Ferry from Port McNeill
Deer comes searching for plums

I got them

Sund's lodge scene

Alpacas are very silly looking

Sund's Lodge alpaca farm


Thursday, August 18, 2016

While I was not watching ....

Laser show of destroyed Bamiyan Buddhas
Somewhere between the Upper West Side of New York and Sointula, British Columbia, this blog passed the 250,000 page view mark and stands now at 260,000. As I mentioned when the 200,000 mark was attained, I cannot brag solely about my stellar posts. It is Goethe that people are looking for when they surf the internet, and many of them find me.

Truth be told, I miss a lot of things, for instance, the publication that I mentioned in my previous post, on Goethe and Göttingen, which appeared in 2000. So, let me acknowledge here a couple of recent books concerning Goethe, both discussed in a recent issue of the Times Literary Supplement: Ritchie Robertson, Goethe: A Very Short Introduction (Oxford UP) and The Essential Goethe, edited by Matthew Bell (Princeton UP). The first is 142 pages; the second is 1,007 pages. I have already noted Adam Kirsch's New Yorker review of the Bell volume in an earlier post.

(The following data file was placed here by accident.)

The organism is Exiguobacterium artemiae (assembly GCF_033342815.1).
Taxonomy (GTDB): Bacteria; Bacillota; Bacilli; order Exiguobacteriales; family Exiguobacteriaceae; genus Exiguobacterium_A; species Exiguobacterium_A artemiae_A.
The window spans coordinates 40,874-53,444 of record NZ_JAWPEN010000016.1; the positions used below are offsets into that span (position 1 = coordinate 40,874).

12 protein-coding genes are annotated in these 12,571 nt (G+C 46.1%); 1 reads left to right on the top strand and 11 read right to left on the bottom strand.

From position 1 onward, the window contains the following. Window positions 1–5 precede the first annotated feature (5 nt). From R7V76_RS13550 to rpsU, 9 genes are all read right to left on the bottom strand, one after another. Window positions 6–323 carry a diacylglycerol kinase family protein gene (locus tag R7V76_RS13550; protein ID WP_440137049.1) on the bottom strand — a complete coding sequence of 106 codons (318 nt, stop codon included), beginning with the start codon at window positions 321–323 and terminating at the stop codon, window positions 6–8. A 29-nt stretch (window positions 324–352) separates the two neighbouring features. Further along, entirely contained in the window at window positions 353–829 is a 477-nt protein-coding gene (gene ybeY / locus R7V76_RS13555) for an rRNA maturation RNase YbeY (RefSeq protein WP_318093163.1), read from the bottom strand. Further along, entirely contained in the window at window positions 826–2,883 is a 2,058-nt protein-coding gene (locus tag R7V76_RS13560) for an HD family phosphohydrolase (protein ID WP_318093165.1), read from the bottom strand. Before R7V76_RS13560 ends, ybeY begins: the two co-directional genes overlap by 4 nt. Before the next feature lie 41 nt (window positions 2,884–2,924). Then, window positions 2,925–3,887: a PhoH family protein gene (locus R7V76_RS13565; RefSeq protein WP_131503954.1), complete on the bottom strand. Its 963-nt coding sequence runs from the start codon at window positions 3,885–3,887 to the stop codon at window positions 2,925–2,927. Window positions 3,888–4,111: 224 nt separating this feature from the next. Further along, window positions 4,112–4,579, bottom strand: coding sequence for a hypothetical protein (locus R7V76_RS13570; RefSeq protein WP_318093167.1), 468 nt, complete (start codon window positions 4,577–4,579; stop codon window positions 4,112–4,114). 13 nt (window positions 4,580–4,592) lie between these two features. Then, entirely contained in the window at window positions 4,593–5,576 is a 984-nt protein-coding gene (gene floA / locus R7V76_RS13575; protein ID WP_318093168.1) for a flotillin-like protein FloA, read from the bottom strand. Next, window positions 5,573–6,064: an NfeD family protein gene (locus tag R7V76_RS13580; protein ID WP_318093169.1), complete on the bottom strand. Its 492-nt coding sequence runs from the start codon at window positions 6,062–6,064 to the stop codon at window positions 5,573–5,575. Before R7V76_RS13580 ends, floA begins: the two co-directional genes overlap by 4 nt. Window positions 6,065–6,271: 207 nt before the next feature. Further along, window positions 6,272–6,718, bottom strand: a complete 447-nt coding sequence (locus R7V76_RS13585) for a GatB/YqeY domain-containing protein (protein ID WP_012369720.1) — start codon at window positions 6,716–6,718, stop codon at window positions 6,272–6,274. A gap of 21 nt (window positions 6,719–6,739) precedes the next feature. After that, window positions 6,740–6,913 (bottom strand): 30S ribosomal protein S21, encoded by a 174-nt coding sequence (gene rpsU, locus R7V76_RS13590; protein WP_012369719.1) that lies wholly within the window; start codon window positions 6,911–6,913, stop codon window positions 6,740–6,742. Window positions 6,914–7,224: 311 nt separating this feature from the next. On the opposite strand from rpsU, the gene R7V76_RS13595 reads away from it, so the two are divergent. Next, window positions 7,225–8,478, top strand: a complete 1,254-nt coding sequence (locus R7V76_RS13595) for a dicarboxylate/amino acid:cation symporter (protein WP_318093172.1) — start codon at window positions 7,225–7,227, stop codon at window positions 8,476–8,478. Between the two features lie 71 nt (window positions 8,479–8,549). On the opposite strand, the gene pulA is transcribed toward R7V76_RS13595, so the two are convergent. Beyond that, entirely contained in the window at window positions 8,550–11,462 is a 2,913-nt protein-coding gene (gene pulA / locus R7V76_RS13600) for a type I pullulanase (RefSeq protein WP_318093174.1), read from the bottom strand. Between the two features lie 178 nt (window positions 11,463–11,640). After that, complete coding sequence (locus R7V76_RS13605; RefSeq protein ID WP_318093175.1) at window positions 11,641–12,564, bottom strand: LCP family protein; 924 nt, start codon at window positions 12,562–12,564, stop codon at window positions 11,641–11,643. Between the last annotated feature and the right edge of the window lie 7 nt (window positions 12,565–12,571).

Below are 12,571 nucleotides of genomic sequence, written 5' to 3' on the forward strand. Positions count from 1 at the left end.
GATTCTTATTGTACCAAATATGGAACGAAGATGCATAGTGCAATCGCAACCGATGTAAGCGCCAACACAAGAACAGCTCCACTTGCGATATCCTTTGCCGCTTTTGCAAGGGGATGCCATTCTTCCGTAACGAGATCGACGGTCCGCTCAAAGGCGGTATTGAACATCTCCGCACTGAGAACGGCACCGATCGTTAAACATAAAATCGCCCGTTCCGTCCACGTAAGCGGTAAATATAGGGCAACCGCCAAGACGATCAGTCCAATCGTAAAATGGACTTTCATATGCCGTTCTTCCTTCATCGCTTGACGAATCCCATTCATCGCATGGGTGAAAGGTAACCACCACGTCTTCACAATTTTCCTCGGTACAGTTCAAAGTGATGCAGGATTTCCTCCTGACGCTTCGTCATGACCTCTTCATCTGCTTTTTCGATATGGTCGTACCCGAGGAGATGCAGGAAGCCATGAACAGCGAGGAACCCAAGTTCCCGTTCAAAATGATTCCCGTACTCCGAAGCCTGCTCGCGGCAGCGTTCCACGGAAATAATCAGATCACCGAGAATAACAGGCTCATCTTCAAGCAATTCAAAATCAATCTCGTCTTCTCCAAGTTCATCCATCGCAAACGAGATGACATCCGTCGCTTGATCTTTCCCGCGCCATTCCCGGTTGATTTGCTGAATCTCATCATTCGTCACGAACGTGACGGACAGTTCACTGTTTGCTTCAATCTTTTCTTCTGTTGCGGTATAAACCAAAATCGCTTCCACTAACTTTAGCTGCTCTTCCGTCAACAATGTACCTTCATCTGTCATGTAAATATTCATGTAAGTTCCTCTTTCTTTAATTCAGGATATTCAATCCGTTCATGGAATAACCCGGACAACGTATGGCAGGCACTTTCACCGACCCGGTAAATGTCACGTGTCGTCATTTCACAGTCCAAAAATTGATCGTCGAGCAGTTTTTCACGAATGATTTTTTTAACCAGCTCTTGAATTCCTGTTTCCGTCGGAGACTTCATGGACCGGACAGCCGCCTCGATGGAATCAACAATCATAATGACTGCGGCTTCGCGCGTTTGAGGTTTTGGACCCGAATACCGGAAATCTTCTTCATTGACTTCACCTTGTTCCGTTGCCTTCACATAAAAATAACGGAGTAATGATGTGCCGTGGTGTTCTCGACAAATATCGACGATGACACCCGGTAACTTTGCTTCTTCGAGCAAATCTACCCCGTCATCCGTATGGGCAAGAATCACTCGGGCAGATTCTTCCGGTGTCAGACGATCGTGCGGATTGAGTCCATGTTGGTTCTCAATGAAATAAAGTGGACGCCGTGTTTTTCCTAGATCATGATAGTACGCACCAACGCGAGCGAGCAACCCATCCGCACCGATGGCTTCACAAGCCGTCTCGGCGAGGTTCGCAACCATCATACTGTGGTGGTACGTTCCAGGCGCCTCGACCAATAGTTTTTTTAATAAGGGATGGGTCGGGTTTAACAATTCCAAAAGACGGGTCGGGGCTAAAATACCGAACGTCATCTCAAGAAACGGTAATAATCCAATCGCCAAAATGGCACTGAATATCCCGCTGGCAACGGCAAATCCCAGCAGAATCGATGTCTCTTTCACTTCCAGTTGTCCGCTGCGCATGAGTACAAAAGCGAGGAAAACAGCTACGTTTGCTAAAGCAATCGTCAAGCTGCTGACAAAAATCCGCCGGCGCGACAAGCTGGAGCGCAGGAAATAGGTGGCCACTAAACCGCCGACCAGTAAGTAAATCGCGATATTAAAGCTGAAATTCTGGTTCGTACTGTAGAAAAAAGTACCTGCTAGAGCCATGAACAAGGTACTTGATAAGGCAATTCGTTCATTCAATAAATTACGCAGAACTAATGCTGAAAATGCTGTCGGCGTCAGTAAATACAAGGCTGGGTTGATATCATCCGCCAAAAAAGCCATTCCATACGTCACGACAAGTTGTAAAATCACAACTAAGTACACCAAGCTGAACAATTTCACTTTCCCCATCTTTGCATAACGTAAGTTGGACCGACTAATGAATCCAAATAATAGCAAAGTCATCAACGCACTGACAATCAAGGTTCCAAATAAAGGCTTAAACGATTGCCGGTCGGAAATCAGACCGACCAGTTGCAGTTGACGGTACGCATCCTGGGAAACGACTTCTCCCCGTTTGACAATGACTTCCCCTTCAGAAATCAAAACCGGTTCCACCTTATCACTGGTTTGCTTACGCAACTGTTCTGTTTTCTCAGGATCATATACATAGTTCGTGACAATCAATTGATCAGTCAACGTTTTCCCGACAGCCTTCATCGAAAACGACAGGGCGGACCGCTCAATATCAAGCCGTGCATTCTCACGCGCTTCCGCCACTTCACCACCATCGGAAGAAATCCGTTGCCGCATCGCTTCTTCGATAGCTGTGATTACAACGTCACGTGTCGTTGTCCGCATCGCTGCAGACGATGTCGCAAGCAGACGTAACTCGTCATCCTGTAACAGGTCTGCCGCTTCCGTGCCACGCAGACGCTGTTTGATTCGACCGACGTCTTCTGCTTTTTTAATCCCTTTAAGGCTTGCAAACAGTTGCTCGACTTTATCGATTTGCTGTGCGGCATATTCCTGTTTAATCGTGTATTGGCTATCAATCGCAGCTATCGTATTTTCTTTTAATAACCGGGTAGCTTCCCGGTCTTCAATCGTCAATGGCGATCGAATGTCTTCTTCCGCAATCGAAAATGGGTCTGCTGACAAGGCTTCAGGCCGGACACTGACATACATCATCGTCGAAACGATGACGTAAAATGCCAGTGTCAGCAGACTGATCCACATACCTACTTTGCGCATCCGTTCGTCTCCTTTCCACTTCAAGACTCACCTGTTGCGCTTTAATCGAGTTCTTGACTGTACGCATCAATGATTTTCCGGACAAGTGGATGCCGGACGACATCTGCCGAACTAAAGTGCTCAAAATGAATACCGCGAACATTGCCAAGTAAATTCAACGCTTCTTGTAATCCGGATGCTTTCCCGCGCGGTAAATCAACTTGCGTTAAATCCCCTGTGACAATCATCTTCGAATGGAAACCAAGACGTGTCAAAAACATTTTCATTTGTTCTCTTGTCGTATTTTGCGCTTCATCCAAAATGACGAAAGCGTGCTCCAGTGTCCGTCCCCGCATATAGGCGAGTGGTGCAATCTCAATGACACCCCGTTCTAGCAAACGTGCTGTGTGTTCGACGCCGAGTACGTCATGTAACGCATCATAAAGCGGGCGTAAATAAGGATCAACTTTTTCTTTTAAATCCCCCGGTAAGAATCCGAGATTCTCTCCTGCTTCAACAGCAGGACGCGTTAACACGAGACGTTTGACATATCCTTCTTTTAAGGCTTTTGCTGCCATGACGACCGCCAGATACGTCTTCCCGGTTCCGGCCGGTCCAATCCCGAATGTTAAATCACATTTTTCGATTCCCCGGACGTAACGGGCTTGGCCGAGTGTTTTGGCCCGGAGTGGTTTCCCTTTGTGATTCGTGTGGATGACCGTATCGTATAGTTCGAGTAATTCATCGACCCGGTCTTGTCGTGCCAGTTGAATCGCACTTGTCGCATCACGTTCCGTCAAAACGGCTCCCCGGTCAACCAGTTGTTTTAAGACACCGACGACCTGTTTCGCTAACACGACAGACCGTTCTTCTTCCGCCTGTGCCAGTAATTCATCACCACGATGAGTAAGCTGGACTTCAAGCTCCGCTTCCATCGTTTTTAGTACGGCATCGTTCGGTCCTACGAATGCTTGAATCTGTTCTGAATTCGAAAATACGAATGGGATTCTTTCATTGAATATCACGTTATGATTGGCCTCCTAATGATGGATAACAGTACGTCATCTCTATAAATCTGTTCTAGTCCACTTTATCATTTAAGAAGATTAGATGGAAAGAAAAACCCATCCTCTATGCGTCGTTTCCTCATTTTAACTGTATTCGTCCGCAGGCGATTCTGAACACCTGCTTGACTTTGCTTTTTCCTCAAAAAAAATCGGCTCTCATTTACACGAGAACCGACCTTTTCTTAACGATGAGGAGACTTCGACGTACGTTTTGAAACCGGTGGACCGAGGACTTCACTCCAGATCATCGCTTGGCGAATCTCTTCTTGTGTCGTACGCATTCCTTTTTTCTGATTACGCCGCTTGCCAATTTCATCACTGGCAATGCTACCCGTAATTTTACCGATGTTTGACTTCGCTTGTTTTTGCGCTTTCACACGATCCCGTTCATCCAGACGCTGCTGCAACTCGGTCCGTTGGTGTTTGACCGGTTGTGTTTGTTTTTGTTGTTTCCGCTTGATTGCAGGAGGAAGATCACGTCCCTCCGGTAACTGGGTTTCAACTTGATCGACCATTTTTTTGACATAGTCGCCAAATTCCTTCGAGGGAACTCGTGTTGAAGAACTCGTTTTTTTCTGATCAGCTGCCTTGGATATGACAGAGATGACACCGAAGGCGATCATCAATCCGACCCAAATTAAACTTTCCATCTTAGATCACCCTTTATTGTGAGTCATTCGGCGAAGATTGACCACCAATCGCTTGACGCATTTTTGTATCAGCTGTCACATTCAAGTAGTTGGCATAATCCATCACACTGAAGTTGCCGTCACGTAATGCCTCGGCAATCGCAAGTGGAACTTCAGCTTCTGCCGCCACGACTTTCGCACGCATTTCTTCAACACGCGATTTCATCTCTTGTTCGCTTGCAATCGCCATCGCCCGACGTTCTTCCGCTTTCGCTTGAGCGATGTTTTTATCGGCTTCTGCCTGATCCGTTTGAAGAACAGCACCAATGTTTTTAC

The reviewer is Osman Durrani, who begins with something obvious to those of us who have taught Goethe: access can be arduous, and tools that facilitate it are welcome. The two works reviewed "reduce a prolific life’s work to manageable proportions," but neither can give us "the whole Goethe." Like Adam Kirsch in The New Yorker, Professor Durrani drags out all the old platitudes about Goethe: "the young genius who, in those heady days, took the literary world by storm with what looked like the outpourings of a frenzied iconoclast." His summary of the "action" of Tasso and Iphigenia omits what is most artistic about those plays: "The 'classical' Iphigenia may achieve her mission and impose restraint on homicidal barbarians, but the more 'modern' poet Tasso, stifled by court etiquette and reduced to a performing lackey, lashes out at his perceived tormentors in various tragicomic ways."